advertising campaign to paint his opponent, Bill McCollum, as a
"desperate career politician" -- and to drown out complaints that,
during his tenure as CEO, the hospital chain Rick Scott founded incurred
one-point-seven billion dollars in fines for that enormous Medicare
Those tens of millions of dollars ultimately made the support of the
actual Republican Party kind of redundant. And now state Republicans are
torn. On one hand, they've got a right-wing candidate whose past is a
giant piñata for the Democrats. On the other, they've got a handsome
candidate who looks kind of like "Mad Men"'s Roger Sterling, albeit with
less hair and a much greater tendency to smile unconvincingly at
inappropriate times. And, most important, they've got a candidate who's
apparently willing to spend as much as is necessary to make sure he
becomes Florida's governor. So the GOP can spend its money elsewhere --
and Rick Scott can millions to establish himself as the "fiscally
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They're smelly, and most cultures regard them as too disgusting to eat.
But mackerel are at the centre of the newest fishing fight in the
On one side, Great
Britain -- specifically, Scotland -- which has fished and consumed the
striped, oily fish for some four hundred years. On the other, Iceland
and the Faroe Islands, recent converts to the joys of the pungent
mackerel -- which is becoming increasingly popular thanks to its high
Omega-Three content, and the health of its stocks.
after both Iceland and the Faroe Islands dramatically increased their
catch quotas, many worry that those stocks may be in danger.
Stevenson is leading the fight for Britain at the European Parliament.
He's an M.E.P. from Ayrshire, Scotland, and the senior vice-president of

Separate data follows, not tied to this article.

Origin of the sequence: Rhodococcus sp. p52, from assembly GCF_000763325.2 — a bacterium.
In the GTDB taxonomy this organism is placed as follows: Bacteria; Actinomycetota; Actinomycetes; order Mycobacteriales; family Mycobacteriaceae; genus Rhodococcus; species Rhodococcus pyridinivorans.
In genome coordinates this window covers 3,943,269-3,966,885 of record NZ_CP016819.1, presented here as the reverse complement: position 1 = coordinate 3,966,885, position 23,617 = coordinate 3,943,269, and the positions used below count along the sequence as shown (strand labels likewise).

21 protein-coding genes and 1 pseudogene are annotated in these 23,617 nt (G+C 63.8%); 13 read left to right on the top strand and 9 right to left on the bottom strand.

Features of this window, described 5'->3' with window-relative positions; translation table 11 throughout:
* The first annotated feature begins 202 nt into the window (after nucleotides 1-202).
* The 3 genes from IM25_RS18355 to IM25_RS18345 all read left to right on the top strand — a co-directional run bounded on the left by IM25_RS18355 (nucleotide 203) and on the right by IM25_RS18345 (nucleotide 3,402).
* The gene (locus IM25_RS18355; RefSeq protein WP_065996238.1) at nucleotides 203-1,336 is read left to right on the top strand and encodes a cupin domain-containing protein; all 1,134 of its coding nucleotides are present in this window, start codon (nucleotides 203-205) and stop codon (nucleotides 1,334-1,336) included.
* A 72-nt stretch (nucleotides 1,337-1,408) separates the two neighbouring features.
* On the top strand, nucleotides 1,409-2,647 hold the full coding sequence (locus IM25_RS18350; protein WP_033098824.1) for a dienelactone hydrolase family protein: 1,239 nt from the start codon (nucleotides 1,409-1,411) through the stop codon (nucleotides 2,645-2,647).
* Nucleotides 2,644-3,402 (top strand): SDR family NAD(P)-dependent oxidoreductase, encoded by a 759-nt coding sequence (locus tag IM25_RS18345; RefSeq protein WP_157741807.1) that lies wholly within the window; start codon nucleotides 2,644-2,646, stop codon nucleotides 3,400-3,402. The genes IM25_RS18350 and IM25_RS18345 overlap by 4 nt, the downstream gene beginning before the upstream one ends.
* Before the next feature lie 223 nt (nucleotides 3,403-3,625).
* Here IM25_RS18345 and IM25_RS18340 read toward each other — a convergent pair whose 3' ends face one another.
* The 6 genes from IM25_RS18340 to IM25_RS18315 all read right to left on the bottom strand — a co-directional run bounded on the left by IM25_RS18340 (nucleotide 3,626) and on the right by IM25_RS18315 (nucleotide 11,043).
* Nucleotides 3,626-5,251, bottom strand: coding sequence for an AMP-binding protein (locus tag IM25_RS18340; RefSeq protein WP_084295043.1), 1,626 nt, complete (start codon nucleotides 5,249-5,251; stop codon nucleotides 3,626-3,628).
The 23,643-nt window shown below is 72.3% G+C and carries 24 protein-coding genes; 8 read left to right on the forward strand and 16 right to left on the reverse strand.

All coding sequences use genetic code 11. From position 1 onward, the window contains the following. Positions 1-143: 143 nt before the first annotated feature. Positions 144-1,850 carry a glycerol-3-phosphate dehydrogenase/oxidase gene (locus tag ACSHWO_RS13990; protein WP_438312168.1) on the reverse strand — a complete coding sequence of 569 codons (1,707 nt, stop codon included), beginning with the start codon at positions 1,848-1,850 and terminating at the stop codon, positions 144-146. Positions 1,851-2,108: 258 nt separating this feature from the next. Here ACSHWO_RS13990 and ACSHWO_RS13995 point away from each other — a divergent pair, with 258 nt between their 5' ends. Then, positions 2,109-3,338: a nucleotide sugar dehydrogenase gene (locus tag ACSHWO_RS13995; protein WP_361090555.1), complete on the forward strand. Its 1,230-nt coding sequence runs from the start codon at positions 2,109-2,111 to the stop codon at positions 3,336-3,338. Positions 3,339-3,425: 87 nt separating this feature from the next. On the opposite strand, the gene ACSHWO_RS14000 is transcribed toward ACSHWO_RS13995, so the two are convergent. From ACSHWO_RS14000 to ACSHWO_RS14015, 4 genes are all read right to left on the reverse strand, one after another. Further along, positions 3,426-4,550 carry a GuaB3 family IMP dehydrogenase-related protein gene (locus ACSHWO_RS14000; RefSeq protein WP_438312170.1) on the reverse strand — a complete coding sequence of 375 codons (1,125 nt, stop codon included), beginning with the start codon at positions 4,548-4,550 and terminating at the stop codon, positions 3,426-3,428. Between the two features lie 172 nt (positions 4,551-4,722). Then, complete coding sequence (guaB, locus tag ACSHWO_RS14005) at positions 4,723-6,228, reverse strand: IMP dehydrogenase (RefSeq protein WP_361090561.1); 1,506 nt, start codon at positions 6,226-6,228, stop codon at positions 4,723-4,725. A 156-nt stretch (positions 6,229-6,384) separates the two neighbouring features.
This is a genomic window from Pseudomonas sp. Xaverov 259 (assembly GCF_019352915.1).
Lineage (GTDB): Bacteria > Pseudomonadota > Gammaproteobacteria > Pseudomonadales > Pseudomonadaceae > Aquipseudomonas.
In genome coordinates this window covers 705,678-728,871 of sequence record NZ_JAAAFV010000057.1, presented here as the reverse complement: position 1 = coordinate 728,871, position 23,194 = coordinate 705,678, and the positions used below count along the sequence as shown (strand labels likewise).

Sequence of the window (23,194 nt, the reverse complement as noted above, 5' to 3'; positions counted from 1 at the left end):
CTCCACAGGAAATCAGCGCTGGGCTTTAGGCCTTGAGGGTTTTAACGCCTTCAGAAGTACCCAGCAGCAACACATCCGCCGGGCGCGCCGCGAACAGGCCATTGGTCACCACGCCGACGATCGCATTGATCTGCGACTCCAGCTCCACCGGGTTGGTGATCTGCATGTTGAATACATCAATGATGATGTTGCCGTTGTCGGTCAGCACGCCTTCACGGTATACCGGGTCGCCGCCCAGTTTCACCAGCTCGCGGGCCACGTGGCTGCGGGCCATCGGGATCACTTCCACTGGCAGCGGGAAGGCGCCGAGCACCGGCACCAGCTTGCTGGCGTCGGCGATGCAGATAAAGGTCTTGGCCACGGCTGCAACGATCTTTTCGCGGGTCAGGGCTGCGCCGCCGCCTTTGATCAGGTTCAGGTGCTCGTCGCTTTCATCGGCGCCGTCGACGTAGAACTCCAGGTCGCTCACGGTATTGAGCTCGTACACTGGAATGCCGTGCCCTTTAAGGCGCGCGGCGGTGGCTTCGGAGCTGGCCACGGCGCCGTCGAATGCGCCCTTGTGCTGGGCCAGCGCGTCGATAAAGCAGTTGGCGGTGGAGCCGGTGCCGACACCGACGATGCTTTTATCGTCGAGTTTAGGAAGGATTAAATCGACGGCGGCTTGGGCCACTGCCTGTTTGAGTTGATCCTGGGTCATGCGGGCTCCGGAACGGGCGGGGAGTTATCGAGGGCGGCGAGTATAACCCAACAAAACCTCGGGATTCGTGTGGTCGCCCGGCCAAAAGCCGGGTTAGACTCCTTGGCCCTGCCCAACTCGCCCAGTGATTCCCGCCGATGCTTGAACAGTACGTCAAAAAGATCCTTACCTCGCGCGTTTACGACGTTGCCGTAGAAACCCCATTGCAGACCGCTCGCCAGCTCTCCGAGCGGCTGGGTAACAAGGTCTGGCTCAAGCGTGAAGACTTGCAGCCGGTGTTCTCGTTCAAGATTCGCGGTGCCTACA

the Parliament's Fisheries Committee. We reached him at home.
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For most of us, Charles Darwin's theory of evolution boils down to a
single four-word phrase: "survival of the fittest". It implies that
competition for resources was the driving factor in creating
biodiversity. But new findings, published in the scientific journal
Biology Letters, offer a more complicated theory. One that,
unfortunately, is a bit tougher to reduce to a catchy phrase.
Sahney is a PhD student at the University of Bristol in England. She is
the co-author of the study, and we reached her today at her home in
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Caster Semenya is racing again.
her ban was lifted last month, the South African runner has competed
three times in the eight-hundred metres -- winning every race, but not
beating her time at the World Championships last year.
won that race in record time -- and immediately thereafter, Ms.
Semenya's racing career and personal life went downhill in record time.
She was removed from competition after tests revealed unusually high
levels of testosterone. Questions about her gender reverberated around
In July, doctors
concluded she can compete as a woman. And yesterday, it was confirmed
that she will race for South Africa at next month's Commonwealth Games.
After the announcement, Caster Semenya spoke with reporters -- for the